Open tooling. Hidden operations.

open_code

Operational secrecy trumps openness of tooling.

 

Rationale

Our team at Moonstream has a deep belief in free software, in openness, and in transparency.

We have carried out all our development, research, and planning in the open. Most of our code bases are licensed either under the Apache License, Version 2.0 or the MIT License. We continually publish open datasets under Creative Commons Licenses.

In the past three months, Moonstream has evolved beyond an analytics product into a tool for blockchain projects to manage and secure their on-chain economies. Over a billion of dollars have flowed through our platform. This value will reach the billions, the hundreds of billions, and even the trillions.

Our customers and, more importantly, our users trust us to treat this value with the utmost discretion and security. We bear this responsibility and we accept this responsibility.

The quantities we are transacting have come with their share of attacks against our platform. Attacks that we have successfully defended against, and that we continue to defend against.

Attackers have the advantage of secrecy over builders. Those of us who are building real things on the blockchain must be open about what we are creating. That is the only way to earn our users’ trust. Those attacking the things that we build have the luxury of being able to operate from the shadows, making their attacks known only after they have been successful. What’s more, the attackers extract maximum benefit from the openness of the builders.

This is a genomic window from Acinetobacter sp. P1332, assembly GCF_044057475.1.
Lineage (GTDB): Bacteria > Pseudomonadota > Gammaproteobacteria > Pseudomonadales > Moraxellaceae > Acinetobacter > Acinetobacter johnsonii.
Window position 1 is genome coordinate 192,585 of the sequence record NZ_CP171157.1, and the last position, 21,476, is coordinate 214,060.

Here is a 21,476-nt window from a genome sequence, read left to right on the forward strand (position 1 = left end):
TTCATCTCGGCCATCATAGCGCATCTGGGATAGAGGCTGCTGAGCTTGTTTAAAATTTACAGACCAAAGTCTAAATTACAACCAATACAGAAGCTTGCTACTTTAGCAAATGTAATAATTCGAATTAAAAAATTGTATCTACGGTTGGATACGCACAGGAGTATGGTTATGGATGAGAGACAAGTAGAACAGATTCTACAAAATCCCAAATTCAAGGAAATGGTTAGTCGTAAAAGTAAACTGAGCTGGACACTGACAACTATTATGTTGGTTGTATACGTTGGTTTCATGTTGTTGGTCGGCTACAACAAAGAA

For example, in the recent Wormhole attack (where the attacker made off with over $300M), it seems as if the attacker became aware of the Wormhole vulnerability after the fix was pushed to GitHub but before it was deployed.

Defaulting to a position of openness is not a rational, reasonable, or secure way for builders to handle the capital that our users are trusting us with.

We are revising our policy on free software:

  1. We will continue to develop all of our tools in the open as free software. This includes moonstreammoonwormMoonstream DAO contractslocustBugout, and more.
  2. We will stop releasing any code or documentation that pertains to our operations as free software. This code will be developed in private and in secret.
  3. Whenever our need for secrecy comes into conflict with our desire for openness, we will default to the side of secrecy.
  4. We will no longer openly share information about our operations with anyone not on our team.
  5. We will treat anyone persistently seeking information about our operations as a potential attacker. If you do not know how we run our operations, you do not need to know.

Revisiting this policy

There are conditions under which we will revisit this policy.

If there comes into existence a consortium of builders who wish to collaborate on security, we may consider opening up portions of our operational code and knowledge base only to that consortium.